I received a particularly happy bit of news two days ago; a paper I’d co-written had been accepted for a conference that will be hosted at the National University of Singapore in June this year. Even then, although this isn’t my first academic essay on MMORPGs – the first one was my 15,000 word treatment of virtual communities in MMORPGs that I wrote as part of my Master degree in 2001 – the receiving of the news nevertheless sent a bit of jitters. This is the first time I’m presenting an MMORPG paper to an international conference, whereupon the publication will be added to the ACM Digital Library – an apparently prestigious resource for computing and related sciences. The paper covers the first of five research objectives – on defining grief play – I have in my Ph.D research, and thus is a pretty important milestone event for myself.
My co-writer is Elina, who works with the Nokia Research Center in Finland. Amazingly, despite the fact that we’re, quite literally, on opposite sides of the globe, we got on well from the bat and enjoyed working on the paper together. In fact, she remarks that the one and only major conflict we had in the course of our working together for the last six months was in the last few days leading to the submission of our paper in February this year. The conference required papers to be limited to 10 pages, and at several junctures, she must have sensed the immense frustration I had when she suggested we cut out one portion or another of our paper. So much so that after we submitted the paper, she said, mournfully, that I’d probably never want to work with her again. On the contrary, after the submission, I asked if she’d like to co-write with me my next paper that will cover player motivations.:)
This brings to the point of my reflection for this entry this time – that I’m continually surprised at how different can two persons be but still are able to work cooperatively with the task at hand. From the top of it, aside from the differences of time zones, work hours and the like; I am a speed reader and can very quickly absorb holistically large volumes of text but at the expense of its intricacies. Elina is a more careful reader than I am and can better detect the little nuances from sentence to sentence. Working in the middle of nowhere in the world, whoops Perth I mean – supposedly the most isolated large city in the world – I don’t get nearly the same kind of resources as an MMORPG researcher would elsewhere. She has at her disposal a very impressive library at Nokia Research Center that couldn’t be better stocked with exactly the kind of material I need for my research. Her interest area in her first paper was on the very optimistic and sunny aspects of virtual community support in MMORPGs. My interest is in socially deviant and maybe even psychotic behaviour of players. She parties and drinks beer in pyjamas. The only thing I drink is (boring) Earl Grey Tea. And lastly, in Star Wars Galaxies, she plays a member of the rebel resistance, and I’m Imperial – and the two of us are – in theory – supposed to kill each other on sight, as even the most casual fans of Star Wars will know.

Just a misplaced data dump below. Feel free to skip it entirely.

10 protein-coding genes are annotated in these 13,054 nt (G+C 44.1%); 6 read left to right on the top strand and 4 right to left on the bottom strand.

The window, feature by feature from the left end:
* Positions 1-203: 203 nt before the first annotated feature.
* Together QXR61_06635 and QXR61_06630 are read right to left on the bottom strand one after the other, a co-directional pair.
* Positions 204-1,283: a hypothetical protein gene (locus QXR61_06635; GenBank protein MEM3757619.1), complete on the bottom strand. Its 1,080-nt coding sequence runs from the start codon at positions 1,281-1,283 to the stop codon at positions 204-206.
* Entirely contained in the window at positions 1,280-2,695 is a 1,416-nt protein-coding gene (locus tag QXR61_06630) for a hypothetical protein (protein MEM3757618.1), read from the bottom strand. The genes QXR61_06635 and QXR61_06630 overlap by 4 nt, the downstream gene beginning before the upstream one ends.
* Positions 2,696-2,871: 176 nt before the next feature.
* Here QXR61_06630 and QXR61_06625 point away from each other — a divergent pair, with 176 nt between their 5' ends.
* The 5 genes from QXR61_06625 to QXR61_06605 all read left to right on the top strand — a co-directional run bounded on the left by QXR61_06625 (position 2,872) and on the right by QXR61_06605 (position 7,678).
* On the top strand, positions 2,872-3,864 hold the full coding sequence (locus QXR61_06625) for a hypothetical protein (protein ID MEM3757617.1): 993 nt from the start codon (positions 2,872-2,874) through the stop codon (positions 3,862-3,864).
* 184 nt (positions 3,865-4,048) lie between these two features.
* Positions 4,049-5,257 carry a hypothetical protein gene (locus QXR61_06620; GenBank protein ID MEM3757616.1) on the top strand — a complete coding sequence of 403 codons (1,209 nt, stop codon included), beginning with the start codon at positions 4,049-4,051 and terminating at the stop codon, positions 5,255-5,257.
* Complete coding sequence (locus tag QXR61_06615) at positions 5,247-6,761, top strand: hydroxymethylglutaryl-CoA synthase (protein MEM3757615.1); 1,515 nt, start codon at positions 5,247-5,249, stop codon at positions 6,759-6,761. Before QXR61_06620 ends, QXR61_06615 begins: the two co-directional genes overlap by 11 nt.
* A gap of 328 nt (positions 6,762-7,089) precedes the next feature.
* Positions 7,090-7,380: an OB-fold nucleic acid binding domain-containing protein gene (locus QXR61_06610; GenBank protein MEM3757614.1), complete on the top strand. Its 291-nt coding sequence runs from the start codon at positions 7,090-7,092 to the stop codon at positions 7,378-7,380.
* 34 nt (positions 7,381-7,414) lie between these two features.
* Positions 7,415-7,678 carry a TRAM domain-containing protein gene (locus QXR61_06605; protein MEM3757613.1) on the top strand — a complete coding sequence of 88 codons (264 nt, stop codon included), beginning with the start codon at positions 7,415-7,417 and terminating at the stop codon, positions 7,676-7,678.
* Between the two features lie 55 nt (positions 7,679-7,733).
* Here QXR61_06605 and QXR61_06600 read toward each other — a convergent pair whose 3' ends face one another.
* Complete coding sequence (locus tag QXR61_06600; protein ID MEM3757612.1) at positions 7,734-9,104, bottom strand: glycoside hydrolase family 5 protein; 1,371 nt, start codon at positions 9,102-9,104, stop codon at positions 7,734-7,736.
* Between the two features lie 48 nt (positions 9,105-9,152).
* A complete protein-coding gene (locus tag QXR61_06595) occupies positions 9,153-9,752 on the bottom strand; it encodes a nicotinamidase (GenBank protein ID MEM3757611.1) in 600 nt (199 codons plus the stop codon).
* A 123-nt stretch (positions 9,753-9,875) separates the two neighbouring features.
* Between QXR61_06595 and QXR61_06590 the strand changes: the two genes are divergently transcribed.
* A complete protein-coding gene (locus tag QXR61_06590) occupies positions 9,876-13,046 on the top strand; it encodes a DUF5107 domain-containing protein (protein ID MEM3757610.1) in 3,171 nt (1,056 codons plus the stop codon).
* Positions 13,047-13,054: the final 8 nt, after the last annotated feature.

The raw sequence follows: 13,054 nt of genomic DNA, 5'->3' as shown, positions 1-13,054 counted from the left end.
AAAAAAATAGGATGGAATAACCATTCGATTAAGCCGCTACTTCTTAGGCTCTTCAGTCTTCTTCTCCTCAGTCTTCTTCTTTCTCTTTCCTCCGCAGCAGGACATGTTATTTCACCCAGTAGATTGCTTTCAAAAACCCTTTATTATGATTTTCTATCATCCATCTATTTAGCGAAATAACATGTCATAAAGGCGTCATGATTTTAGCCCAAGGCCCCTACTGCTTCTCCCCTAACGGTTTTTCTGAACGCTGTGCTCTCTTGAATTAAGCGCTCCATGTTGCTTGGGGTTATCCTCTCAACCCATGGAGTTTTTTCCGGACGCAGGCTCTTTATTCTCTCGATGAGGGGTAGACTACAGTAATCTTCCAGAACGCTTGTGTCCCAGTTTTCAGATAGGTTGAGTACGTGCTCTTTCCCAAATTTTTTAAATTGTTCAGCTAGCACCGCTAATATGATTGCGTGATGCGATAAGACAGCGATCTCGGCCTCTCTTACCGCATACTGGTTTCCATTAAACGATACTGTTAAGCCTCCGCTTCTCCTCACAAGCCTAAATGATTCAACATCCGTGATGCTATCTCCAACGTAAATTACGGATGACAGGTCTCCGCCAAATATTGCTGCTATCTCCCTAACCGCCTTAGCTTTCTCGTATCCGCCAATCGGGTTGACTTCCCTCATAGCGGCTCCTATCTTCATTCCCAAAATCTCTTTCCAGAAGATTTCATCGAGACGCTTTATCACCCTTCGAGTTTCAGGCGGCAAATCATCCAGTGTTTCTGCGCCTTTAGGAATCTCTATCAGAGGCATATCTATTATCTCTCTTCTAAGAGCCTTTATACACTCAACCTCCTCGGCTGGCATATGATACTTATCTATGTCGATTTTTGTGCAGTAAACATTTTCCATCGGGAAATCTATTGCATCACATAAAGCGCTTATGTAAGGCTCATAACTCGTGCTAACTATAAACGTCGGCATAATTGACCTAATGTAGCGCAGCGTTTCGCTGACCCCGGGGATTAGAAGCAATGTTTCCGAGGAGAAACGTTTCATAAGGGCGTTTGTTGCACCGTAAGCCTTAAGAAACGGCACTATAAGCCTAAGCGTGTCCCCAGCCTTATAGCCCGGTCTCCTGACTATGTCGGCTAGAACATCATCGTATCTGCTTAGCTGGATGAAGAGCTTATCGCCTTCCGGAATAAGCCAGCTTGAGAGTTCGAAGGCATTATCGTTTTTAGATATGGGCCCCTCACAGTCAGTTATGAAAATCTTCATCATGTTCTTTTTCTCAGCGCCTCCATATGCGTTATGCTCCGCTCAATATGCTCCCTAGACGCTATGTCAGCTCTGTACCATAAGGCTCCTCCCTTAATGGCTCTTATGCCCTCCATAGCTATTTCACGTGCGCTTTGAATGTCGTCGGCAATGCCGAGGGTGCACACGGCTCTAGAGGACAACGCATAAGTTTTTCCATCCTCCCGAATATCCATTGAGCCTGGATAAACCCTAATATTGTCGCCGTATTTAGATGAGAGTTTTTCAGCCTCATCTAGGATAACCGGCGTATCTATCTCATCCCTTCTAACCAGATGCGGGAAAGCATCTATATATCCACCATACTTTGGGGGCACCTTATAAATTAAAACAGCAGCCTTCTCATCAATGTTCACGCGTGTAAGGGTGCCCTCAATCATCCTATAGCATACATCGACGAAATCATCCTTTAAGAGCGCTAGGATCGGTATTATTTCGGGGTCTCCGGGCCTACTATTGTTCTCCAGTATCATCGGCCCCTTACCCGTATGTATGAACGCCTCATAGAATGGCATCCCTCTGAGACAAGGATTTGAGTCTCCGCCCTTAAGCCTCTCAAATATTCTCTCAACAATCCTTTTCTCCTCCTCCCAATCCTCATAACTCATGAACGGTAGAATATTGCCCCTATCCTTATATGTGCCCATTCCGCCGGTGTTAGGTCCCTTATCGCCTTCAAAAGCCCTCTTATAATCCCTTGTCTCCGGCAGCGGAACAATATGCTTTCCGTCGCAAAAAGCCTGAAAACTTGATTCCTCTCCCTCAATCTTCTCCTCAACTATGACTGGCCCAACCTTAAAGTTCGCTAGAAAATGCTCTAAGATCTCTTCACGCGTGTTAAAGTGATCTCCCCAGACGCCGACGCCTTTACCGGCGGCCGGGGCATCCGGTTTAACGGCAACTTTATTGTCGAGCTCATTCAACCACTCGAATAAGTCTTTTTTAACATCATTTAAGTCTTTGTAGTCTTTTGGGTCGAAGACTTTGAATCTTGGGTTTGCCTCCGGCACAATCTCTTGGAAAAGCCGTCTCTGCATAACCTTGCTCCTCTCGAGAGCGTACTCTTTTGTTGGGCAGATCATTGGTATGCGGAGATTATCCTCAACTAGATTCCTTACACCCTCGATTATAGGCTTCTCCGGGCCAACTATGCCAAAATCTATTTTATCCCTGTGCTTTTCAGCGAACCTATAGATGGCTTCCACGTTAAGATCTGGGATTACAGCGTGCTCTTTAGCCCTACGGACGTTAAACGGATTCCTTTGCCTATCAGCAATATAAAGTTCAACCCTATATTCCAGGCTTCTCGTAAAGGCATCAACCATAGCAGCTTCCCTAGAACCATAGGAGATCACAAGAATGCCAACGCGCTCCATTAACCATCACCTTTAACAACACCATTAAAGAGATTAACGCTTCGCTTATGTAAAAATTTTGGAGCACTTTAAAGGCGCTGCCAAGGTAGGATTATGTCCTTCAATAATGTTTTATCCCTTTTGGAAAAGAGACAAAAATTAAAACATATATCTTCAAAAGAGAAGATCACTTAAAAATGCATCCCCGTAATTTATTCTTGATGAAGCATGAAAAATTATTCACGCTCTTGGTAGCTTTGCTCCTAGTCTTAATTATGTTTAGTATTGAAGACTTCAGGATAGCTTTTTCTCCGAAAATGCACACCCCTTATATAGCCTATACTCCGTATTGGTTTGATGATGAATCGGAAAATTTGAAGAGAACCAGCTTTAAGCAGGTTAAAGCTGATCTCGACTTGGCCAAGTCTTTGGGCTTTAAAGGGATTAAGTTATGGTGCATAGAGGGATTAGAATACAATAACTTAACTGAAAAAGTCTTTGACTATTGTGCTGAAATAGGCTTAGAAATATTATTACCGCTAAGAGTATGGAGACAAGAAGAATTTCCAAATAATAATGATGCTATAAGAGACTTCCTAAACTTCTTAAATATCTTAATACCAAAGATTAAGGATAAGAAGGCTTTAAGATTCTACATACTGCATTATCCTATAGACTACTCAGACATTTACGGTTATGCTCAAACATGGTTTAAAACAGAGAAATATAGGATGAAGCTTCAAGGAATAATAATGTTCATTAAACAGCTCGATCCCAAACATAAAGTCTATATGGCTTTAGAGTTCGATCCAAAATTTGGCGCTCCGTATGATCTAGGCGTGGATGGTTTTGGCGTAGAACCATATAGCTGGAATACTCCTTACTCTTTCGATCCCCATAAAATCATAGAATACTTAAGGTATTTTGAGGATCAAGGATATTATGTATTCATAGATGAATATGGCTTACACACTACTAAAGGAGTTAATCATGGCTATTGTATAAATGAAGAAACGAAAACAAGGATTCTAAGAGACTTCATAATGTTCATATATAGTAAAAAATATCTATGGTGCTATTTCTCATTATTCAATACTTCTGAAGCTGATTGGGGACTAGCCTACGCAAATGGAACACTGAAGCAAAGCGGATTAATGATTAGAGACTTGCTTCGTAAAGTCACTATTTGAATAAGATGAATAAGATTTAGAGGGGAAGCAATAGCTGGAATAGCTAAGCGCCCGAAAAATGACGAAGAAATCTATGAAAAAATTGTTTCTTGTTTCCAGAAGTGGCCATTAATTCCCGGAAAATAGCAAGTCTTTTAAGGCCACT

But amazingly, we couldn’t get on better, and this I know is due in great part to her tolerance for my occasionally less sunny moods. This really does bring to mind what one of my favourite authors of temperament theory, Tim LaHaye, once suggested – that opposites compliment each other far better than persons of like nature would. And in this case, the total of our parts have been larger than its mere sum.:)